Wei Wai Kum people are part of a larger group called the Laich-Kwil-Tach. We are one of several Laich-Kwil-Tach groups who share a common history, ancestor and language, Lik’wala. In Lik’wala, the word Laich-Kwil-Tach refers to a large sea worm that cannot be easily killed.
Here is the first of 3 videos that are part of Communications Videos that the Wei Wai Kum-Kwiakah Treaty Society is creating.
The centre of Weiwaikum territory today is Campbell River and Loughborough Inlet. Many generations ago our ancestors began to expand out from Tikya, the origin place of Laich-Kwil-Tach people, and took over the Loughborough Inlet area. We still see this as part of our homeland. Also, as part of the larger Laich-Kwil-Tach expansion, our ancestors moved southward, displacing the K’omok people, and living at Matlaten (Greene Point meaning “calm point”), Tatapowis (Whiterock Passage on Maurelle Island meaning “place becomes dry”) and Tłəmatək (Campbell River meaning “place where there are houses” or “spit at mouth of river”).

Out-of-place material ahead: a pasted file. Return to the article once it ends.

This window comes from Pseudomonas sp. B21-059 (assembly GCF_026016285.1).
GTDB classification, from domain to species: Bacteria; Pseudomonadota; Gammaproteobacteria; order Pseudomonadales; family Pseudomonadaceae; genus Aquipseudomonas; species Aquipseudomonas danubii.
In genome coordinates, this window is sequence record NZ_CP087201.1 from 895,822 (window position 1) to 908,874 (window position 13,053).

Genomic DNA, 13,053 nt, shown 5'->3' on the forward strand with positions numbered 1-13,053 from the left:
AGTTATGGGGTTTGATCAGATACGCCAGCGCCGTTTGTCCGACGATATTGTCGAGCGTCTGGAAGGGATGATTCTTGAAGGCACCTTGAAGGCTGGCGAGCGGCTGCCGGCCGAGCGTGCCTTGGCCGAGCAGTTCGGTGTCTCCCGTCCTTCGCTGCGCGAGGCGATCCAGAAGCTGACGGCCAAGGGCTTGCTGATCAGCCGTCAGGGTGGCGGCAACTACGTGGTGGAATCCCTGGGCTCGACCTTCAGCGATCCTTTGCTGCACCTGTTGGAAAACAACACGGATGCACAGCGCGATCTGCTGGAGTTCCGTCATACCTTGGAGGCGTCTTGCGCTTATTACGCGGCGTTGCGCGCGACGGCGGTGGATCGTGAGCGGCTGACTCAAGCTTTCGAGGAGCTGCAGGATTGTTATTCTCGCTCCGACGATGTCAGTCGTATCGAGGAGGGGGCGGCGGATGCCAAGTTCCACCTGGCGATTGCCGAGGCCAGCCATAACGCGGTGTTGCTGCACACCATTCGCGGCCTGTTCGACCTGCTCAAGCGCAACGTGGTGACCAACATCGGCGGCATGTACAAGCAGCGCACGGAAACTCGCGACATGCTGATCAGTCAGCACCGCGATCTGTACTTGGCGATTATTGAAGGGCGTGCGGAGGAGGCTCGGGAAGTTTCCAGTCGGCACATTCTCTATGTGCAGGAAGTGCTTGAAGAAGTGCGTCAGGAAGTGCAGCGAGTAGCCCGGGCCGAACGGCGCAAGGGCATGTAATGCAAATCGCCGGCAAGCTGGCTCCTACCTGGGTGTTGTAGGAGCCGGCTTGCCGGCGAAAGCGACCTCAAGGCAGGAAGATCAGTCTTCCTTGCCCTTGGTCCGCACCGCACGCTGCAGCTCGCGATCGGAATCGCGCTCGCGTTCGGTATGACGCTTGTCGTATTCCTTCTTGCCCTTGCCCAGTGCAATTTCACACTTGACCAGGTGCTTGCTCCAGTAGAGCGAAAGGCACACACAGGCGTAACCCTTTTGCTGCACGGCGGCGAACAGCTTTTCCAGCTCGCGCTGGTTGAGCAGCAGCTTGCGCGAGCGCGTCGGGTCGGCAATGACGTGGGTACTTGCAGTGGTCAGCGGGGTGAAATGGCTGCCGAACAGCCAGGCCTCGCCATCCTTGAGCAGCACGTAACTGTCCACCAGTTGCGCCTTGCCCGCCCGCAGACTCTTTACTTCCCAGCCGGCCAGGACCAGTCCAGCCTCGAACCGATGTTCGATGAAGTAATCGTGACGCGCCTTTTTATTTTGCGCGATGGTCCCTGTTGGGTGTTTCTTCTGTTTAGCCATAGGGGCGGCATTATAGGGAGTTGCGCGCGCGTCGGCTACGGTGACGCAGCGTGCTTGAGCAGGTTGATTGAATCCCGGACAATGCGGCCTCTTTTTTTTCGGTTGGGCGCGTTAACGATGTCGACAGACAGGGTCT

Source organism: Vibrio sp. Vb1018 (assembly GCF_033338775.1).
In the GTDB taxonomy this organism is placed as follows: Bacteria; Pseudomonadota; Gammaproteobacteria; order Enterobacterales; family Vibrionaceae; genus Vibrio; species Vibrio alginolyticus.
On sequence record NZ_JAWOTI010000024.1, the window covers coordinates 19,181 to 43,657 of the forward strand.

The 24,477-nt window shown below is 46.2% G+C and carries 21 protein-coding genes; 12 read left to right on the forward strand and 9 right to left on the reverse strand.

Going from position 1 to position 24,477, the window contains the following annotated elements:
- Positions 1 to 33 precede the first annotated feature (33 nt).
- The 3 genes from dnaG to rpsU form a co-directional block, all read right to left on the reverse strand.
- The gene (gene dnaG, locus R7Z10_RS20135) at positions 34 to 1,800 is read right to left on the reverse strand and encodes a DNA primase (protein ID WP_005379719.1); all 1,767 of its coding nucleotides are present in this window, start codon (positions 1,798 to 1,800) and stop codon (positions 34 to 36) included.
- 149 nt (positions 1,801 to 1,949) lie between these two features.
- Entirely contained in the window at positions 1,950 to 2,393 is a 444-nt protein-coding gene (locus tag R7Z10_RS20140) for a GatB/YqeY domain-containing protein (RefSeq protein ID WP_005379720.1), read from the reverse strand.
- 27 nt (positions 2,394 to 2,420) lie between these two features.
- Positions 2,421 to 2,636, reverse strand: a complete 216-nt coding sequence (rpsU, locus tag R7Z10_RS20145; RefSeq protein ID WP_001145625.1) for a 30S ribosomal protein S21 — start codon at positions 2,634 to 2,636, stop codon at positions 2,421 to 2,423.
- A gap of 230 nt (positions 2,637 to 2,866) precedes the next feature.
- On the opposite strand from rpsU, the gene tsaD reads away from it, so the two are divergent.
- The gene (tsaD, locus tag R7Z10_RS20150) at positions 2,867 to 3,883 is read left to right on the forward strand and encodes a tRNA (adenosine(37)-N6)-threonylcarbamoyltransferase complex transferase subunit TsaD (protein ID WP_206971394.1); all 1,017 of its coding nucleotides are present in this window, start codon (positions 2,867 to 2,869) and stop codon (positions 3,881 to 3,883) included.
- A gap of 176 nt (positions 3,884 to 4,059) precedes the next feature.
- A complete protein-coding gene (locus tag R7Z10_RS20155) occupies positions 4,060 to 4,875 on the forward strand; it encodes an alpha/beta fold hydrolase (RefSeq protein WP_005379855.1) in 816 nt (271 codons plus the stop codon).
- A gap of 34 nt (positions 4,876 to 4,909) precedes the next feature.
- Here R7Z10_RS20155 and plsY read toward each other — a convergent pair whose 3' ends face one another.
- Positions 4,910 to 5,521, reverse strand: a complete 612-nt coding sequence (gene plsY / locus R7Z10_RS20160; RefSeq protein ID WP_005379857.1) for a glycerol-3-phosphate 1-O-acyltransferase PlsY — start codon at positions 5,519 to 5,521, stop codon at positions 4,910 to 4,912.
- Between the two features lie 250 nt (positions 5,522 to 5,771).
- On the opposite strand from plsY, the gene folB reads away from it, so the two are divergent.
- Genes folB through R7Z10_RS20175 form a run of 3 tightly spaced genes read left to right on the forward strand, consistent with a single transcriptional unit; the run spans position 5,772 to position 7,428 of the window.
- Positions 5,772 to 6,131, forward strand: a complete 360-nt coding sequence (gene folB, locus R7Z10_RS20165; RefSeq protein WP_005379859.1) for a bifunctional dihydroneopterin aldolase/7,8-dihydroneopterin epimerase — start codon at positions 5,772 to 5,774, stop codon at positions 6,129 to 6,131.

Today we have only small reserves at Loughborough Inlet, Matlaten and Tłəmatək and, although a reserve was proposed in 1879 by G.M. Sproat at Tatapowis, none was ever created in our name. Based on this history and the expansion of our ancestors, Wei Wai Kum territory extends today from Topaze Harbour and the headwaters of Loughborough Inlet in the north to the Tsable River in the south. It goes westward to the chain of mountains on central Vancouver Island and our border with the Nuu-Chah-Nulth, and eastward midway through the Strait of George and then north to the Loughborough Inlet headwaters.